Vitals, aperture manually set for all: f/5.6, ISO 100, 1/400 sec, 28mm; 11:39 a.m. PDT. The other: f/5.6, ISO 100, 1/250 sec, 28mm; 11:15 a.m., the next day. In the second photo you can see a bicycle behind the utility box. The entire setup was cleverly constructed but surprising for the busy location.

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Whoa, What’s That?

Mental note: Pay attention. Observe. Don’t assume. Now for an admission: I made a misidentification. On Nov. 25, 2020, I used a commercial sign to illustrate an analysis about SARS-CoV-2 (severe acute respiratory syndrome Coronavirus 2)/COVID-19 lockdowns precipitating permanent pub and restaurant closures in San Diego. I thought an “a” had dropped off from “Eat’s”, on signage pointing to a presumedly closed eatery down an industrial alley/street in Hillcrest.

As the Featured Image reveals, looking from the other side, the correct spelling is “Eli’s”, referring to Eli Vigderson’s European Car Repairs. Part of the “l” has fallen away. What I thought was a “t” is instead a full letter and part of another. I got to wondering about the sign, after posting “Got Mini?” two days ago; the roadster was parked at an auto shop.

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A Rose by Any Other Name is Gone

Following “The Tree Tragedy” that destroyed the provider of shade (for us) and food and refuge (for birds and squirrels), I was ready to give notice and move out of our apartment. One problem: In December 2020, Governor Gavin Newsom essentially closed down the state for the entire month in response to a reported surge in SARS-CoV-2 (severe acute respiratory syndrome Coronavirus 2)/COVID-19 cases (e.g., positive tests for infection).

But Spring (e.g., Early Summer in San Diego parlance) brought more birds than any other year—many flocking to a hedge nearby our assigned parking space. Across the street, they, and other animals, used the mighty date palm as a majestic habitat. But South American Palm Weevils infested the tree, which the city destroyed in late July. The bugs are not indigenous and removal of infected palms seeks to slow their spread.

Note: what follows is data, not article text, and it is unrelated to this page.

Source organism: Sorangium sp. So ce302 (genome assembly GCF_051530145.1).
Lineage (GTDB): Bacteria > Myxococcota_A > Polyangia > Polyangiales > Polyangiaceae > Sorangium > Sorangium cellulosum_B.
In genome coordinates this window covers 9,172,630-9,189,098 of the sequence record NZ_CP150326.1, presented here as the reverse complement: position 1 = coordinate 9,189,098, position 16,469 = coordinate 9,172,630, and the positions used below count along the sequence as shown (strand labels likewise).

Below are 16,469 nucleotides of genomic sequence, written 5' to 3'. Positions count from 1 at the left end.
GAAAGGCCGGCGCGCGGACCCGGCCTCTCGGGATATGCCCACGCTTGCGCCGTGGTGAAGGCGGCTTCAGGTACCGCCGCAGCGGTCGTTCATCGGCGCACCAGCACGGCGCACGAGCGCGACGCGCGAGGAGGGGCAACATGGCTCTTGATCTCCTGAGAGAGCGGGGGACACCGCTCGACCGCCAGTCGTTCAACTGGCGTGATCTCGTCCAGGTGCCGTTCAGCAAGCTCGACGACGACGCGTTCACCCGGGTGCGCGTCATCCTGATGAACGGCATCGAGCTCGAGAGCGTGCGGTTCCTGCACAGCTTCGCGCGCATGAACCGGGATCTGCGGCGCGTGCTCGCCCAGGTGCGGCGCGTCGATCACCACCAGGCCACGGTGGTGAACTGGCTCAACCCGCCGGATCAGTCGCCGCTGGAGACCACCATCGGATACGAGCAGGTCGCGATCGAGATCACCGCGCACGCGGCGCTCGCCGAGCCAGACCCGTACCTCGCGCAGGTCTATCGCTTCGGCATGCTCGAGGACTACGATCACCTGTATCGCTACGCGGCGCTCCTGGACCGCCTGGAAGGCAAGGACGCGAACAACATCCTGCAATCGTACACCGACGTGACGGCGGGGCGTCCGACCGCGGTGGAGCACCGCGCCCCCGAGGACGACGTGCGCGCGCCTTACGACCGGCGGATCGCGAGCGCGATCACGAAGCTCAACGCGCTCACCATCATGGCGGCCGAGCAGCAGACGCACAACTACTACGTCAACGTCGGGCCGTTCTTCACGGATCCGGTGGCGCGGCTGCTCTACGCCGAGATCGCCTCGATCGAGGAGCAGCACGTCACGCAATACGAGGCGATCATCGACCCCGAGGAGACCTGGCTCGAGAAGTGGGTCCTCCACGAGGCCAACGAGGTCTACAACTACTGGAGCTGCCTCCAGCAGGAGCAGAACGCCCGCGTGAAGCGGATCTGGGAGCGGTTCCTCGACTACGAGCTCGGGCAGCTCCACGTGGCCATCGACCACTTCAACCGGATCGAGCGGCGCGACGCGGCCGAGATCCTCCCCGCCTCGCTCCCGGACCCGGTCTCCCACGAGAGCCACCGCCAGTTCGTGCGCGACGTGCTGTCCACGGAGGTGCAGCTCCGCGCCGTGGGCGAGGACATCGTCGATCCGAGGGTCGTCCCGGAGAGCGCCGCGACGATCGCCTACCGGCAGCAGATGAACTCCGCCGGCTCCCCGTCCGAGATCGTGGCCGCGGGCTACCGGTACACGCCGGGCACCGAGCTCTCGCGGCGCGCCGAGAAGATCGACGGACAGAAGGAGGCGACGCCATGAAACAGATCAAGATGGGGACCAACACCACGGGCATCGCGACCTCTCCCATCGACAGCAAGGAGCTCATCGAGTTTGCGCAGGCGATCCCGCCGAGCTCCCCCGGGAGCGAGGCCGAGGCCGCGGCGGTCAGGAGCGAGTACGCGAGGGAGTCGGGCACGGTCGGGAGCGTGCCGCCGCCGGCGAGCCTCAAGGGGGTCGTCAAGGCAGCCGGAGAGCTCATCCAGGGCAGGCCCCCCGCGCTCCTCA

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Juicy Fruit

I frequently see Loki, who was profiled in my “Cats of University Heights” series, jump onto a fence and into a yard where he doesn’t live. Two catio captives, nicknamed Jester and King, call home the place right next door. Today, while walking by, my wife and I saw something else on the fence—the owner’s generosity. Don’t you want one? C`mon, confess! The persimmons sure look delicious.

What I initially missed, and Annie pointed out, is the tree bearing the fruit. It towers in the blurred background of the Featured Image. The companion provides context, by focusing on the leaves and hanging persimmons, but would be meaningless without the first photo.

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Bell Weather

Santa Ana winds brought unseasonable heat to San Diego on this Thursday. By contrast, elsewhere: Parts of Minnesota and North Dakota are hunkering down for blizzard conditions. The high in my neighborhood of University Heights reached 30 degrees Celsius (86 F). By contrast, where white-out conditions are forecast: Watertown, SD is 0 C (32 F); as I write.

This morning, searing sunlight purged the frigid memory of living one winter in Minneapolis (decades ago). While walking along the Campus-North alley, between Adams and Madison, I came upon the discarded bicycle helmet that is the Featured Image. Vitals, aperture manually set: f/2.8, ISO 100, 1/400 sec, 28mm; 9:42 p.m. PDT; Leica Q2. Consider the photo, composed as shot, as homage to the warm weather.